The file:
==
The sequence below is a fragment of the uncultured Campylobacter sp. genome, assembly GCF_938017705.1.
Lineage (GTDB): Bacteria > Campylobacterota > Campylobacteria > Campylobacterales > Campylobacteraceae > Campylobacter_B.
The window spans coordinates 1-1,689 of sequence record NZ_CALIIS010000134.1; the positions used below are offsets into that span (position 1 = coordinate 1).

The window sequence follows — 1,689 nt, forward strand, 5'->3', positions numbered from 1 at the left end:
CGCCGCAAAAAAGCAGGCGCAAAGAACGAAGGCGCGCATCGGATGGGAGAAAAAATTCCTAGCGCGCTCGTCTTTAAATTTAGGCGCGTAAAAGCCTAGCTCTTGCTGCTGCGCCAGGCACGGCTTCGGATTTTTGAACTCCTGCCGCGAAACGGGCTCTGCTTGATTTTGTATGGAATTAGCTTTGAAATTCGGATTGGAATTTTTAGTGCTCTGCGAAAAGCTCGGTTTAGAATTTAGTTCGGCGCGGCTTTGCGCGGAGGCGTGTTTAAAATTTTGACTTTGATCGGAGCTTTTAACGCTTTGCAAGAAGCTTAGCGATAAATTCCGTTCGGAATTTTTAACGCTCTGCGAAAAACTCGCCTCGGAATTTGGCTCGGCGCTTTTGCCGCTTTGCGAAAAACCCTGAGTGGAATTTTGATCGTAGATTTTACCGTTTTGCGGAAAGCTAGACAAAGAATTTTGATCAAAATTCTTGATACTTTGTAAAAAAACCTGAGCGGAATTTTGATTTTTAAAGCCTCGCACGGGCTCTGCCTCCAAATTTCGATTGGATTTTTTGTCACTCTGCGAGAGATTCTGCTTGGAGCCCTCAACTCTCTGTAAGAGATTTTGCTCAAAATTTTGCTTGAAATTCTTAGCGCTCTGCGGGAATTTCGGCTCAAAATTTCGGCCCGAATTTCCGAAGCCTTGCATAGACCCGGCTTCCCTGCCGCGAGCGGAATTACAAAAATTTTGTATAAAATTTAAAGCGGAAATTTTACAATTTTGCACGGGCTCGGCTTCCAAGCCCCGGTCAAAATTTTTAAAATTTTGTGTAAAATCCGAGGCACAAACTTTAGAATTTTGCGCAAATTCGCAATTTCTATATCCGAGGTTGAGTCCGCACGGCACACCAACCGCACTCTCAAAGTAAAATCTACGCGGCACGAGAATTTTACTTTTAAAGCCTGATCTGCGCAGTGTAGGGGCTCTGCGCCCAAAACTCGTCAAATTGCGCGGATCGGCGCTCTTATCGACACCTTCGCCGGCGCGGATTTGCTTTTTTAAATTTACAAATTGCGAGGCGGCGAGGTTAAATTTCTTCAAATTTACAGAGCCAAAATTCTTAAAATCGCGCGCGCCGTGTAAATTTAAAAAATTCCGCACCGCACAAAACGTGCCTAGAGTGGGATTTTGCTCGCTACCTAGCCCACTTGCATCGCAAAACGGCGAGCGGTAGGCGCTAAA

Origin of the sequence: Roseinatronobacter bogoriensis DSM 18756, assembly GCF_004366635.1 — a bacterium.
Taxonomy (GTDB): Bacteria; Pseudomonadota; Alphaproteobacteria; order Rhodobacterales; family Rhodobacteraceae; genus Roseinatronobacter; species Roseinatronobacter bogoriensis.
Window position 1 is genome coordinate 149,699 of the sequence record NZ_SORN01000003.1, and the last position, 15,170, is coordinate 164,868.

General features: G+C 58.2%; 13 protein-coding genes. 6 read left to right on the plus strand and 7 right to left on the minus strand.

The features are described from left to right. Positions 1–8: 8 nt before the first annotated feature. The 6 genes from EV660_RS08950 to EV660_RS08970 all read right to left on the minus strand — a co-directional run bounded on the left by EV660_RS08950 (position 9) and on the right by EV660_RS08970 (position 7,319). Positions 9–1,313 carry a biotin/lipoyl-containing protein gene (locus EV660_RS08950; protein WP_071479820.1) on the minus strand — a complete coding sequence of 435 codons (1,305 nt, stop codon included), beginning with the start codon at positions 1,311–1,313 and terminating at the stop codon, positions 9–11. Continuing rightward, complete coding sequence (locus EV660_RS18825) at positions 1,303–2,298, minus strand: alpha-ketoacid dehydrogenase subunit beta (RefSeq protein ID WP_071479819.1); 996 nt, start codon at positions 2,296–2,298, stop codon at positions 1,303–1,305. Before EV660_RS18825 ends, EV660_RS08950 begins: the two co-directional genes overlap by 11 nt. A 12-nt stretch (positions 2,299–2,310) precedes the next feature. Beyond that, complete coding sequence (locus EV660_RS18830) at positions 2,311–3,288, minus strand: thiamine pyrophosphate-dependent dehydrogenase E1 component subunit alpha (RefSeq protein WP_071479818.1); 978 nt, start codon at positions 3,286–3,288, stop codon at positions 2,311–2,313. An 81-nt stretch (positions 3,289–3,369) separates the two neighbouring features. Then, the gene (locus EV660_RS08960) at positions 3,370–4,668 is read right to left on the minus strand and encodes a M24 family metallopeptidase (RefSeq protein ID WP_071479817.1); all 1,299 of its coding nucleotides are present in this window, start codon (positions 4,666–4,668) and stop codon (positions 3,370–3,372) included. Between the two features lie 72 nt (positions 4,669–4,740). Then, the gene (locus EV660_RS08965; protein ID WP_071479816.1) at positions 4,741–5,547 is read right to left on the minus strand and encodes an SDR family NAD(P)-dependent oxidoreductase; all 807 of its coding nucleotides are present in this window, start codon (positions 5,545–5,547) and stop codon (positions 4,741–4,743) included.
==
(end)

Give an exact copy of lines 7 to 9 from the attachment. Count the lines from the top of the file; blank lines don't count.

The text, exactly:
Taxonomy (GTDB): Bacteria; Pseudomonadota; Alphaproteobacteria; order Rhodobacterales; family Rhodobacteraceae; genus Roseinatronobacter; species Roseinatronobacter bogoriensis.
Window position 1 is genome coordinate 149,699 of the sequence record NZ_SORN01000003.1, and the last position, 15,170, is coordinate 164,868.

General features: G+C 58.2%; 13 protein-coding genes. 6 read left to right on the plus strand and 7 right to left on the minus strand.